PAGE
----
Tug is stitching together the lower bow. This Tug
is plump at the bow, to say the least. The return
of the plywood panels from station #3 bulkhead to
the bow stem is severe and tortures the plywood to
the point of fracture. Cutting longitudinal slits
in the lower, forward chine panels allows the panels
to bend and stitch into a round bottom without fracture.
This may seem difficult and confusing but it is easy.
I approached this part of construction as if I was
performing surgery on a patient. I try to be cautious,
skillful, methodical and very precise. Surgery was
With Pocket Tugís excessive seven-foot
beam, I opted to tape and epoxy the bottom and lower
chine panels together to all the bulkheads and transom
before stitching the upper chine and sheer panels
together. The hull is so broad I didnít think I could
reach the bottom seams to tape and epoxy with the
entire hull structure stitched together. I would kill
my back and fall into the hull.
†Once you epoxy and tape panels,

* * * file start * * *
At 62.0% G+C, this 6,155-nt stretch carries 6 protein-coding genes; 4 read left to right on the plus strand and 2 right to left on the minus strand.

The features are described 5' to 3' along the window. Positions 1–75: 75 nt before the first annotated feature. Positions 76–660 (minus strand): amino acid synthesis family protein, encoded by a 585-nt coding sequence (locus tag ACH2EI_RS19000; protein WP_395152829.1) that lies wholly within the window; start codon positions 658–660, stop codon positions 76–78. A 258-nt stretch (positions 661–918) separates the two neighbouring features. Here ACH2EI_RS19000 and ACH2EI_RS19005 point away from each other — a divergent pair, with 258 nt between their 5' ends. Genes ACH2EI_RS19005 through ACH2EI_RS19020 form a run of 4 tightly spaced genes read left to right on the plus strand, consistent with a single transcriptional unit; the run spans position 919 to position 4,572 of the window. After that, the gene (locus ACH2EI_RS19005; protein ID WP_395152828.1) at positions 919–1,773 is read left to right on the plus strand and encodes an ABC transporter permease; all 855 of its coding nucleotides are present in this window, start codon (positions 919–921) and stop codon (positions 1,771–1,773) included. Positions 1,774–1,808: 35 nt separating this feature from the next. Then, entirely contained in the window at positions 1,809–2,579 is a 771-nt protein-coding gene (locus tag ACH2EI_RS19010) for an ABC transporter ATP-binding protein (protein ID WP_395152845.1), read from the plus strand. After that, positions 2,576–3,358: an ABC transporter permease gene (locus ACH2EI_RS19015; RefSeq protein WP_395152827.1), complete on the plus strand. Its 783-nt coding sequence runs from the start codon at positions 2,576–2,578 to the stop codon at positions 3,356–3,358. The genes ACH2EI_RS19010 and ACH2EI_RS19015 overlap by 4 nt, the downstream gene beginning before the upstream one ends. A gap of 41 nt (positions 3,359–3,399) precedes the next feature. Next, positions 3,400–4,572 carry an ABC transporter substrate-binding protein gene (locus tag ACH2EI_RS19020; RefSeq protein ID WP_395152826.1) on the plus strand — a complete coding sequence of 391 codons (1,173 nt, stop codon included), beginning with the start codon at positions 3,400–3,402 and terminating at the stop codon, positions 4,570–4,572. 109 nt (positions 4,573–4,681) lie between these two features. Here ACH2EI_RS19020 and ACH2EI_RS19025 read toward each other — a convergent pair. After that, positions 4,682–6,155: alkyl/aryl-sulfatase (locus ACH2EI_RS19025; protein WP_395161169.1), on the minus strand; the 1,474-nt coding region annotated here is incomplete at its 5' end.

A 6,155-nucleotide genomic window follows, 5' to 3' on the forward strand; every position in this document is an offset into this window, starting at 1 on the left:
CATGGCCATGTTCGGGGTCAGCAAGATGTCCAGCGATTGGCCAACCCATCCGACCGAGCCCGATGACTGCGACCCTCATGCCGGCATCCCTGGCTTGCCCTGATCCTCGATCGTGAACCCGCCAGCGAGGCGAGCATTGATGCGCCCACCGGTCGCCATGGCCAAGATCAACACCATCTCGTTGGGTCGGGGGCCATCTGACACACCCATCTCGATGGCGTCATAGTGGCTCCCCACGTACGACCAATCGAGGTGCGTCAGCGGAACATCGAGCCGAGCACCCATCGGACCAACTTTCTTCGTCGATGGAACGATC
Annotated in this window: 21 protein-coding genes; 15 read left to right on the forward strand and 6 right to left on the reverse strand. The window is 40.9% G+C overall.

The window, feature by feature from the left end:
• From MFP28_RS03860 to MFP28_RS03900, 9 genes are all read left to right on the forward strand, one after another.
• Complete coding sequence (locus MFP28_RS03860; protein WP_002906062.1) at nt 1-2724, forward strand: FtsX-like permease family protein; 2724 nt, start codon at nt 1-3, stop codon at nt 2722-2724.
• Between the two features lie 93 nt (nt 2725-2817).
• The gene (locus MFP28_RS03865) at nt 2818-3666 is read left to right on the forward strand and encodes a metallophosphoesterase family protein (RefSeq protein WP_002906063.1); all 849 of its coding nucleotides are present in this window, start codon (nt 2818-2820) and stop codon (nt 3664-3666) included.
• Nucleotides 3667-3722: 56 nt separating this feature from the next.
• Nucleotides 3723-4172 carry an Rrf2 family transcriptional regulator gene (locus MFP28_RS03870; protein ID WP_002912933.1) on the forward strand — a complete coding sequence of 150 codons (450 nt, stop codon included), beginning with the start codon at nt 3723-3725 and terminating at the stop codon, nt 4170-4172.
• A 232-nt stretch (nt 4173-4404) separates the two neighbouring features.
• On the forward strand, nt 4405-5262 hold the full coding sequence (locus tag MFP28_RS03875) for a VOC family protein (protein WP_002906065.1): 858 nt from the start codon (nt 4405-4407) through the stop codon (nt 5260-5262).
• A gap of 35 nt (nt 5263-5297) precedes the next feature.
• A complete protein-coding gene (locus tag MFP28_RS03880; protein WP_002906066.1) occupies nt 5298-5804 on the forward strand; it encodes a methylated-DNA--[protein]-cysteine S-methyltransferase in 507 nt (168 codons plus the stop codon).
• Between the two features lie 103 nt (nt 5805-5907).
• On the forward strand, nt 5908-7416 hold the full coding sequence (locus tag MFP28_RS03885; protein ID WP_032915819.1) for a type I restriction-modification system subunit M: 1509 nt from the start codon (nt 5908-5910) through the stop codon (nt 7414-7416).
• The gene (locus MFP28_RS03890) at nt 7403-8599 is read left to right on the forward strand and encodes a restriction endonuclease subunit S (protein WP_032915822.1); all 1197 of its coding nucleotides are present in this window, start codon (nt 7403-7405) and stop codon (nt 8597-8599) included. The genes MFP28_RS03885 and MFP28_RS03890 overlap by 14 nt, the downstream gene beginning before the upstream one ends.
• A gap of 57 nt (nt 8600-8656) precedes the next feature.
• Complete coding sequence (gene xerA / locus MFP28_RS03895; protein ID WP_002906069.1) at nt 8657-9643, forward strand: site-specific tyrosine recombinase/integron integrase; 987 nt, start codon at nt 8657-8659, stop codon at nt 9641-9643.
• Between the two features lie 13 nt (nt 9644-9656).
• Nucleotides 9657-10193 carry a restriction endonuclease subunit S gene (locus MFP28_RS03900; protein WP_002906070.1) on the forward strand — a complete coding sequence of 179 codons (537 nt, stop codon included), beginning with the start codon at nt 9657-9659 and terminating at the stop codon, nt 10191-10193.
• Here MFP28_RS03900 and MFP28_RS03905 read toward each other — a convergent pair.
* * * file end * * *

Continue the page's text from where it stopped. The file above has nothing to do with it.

there is no going back to make adjustments. Epoxy
welds everything together. It is important to check
and eyeball several times before applying the epoxy
and tape. At times the hull is unstable and like a
wet noodle. The more you stitch and epoxy panels together
the stiffer the hull grows.†††††
After the lower chine panels
are epoxied and taped to the bottom panel, bulkheads
and transom, it is time to sew the upper chine panels
and sheer panels to the structure. It only takes a
few hours before the tug takes shape.
Once the hull panels are aligned
all interior hull seams get epoxy fillet, tape and
locked together. I used two layers of four-inch tape